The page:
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The Best Places For Birdwatching In Los Angeles

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By Nilina Mason-Campbell

Depending on the neighborhood, L.A.'s urban wildlife can be just as much a part of daily life as concrete and car traffic. Coyotes, skunks, hawks and cougars pop up across the city on the regular. And while you're likely to spot birds gliding through the sky in any neighborhood from Mt. Washington to Baldwin Hills and beyond, there are areas with a higher concentration of our feathered friends. With that in mind, we've compiled the best outdoor locations for you to get your birdwatching fix. It covers everything from native species in the city center to domestic fowl on the outskirts. There's even some poultry for good measure too.


Echo Park Lake plays host to a variety of waterfowl year-round ranging from the common mallard to a large gathering of American coots (keep an eye out for their unique looking feet) and the turkey-like Muscovy ducks. The lake's island is off-limits to human visitors, but sits as a sanctuary for all the birds to call home. Renting a paddle boat will provide what are perhaps the best views of the island, but the birds line the entire lake's perimeter and are easy to spot and interact with on foot. In spring time, Echo Park Lake is fertile ground for spying an array of new arrivals, from ducklings to downy goslings. The ever territorial adult geese form a protection squad and walkways can become heavily guarded fortresses for runners, dog-walkers and passersby.

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Echo Park Lake is at 751 Echo Park Ave., Echo Park. (213) 847-0929


At first glance, you'll likely see a murder of crows decorating a power line above the Sunnynook footbridge, but the real stars inhabit the water below. On any given afternoon, you're likely to spot a great blue heron or a group of stark white great egrets searching the shallow water for a snack. Whether you're cycling along the bike path or on foot, both species hunt and fish in several sections of the L.A. River that separates Atwater Village and Los Feliz.

Sunnynook River Park is at 2901 Los Angeles River Bike Path, Atwater Village. (818) 243-1145.


Sure, there is a bevy of ducks that call the arboretum's Baldwin Lake home, but the main attraction are the regal peacocks that strut around the gardens. Visitors are often introduced to the peacocks before entering; you might hear their loud squawks from the parking lot or see them decorating the trees that line the entrance. They parade around the ground with pride, their full plumage on display, popping up on pathways, amongst cactuses, in the expansive grassy lawns and on table tops at the aptly named Peacock Cafe.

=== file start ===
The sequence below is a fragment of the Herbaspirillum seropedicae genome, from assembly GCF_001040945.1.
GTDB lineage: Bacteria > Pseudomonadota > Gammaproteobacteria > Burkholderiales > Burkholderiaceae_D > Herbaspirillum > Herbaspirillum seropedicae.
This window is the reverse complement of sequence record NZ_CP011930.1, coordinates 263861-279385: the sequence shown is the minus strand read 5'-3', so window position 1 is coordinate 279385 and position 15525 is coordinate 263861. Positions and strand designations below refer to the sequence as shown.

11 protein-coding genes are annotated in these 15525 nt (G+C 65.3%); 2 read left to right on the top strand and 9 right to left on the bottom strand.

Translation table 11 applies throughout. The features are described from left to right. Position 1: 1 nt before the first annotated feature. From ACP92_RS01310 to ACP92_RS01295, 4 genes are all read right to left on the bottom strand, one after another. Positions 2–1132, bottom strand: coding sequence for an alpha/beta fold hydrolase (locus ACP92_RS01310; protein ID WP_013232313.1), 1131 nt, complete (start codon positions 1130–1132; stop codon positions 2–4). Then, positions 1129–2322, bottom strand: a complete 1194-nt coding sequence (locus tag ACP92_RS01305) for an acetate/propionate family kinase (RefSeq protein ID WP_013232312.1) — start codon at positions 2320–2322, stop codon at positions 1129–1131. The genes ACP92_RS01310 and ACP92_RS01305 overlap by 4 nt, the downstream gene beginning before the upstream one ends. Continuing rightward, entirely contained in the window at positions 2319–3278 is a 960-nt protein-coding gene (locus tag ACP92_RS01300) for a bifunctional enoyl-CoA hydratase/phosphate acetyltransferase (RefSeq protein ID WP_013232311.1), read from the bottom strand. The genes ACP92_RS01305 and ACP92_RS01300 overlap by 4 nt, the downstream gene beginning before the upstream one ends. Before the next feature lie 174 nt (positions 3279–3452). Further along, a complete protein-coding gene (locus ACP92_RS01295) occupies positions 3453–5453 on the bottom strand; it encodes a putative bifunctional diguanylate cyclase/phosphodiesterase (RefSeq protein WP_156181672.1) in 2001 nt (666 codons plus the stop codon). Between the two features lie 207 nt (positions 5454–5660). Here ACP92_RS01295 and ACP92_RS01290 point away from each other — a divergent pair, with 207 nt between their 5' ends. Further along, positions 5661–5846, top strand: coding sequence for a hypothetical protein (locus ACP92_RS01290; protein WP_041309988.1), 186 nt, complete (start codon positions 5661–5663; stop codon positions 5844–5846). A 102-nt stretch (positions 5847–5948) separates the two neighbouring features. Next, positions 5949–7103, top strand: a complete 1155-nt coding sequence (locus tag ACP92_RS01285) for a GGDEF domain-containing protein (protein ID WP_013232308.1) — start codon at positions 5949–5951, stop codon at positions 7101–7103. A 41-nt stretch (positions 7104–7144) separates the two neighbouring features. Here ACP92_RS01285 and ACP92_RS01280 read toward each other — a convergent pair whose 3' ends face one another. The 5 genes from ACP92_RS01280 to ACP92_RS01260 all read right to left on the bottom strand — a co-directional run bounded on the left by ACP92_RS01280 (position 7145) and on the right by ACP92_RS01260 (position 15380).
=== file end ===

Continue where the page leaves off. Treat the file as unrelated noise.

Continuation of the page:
The Los Angeles County Arboretum and Botanic Garden is at 301 N Baldwin Ave, Arcadia. (626) 821-3222.


Hollywood Forever Cemetery has got a lot of splashy things on lock—ornate tombstones, sold-out screenings of iconic movies care of Cinespia, concerts with notable headliners. There's also a bevy of peacocks to boot—aside from being the final resting place for two Ramones, Andy Warhol, and Lou Reed muse Holly Woodlawn, the cemetery is also home to a sizable number of the colorful peafowl. While photos of tombstones are discouraged by groundskeepers, they apparently don't tell the birds of this rule since they spend much of their days striking majestic and highly photogenic poses across the lawn.

Hollywood Forever Cemetery is at 6000 Santa Monica Blvd, Hollywood. (323) 469-1181.

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MacArthur Park has a storied history, from being a hub for the hippie movement of the 60s, to a center of gang violence and political action, to an open stage for live music in recent years. And through it all the waterfowl have been around. Swans were known to glide across its waters from its founding in the 1940s, and there is still an abundance of avian wildlife that flocks to this central lake. Head down during daylight hours to the part closest to Alvarado and 7th streets for the best viewing. You'll find a gaggle of Canada geese occupying a mini island accompanied by bright white domestic geese, hoards of hungry seagulls and maybe a spare green heron or two depending on the day. Whereas there are signs posted around Echo Park Lake to discourage feedings, there is no such signage at MacArthur Park, which could perhaps be the reason why all the birds are so quick to approach seeking treats.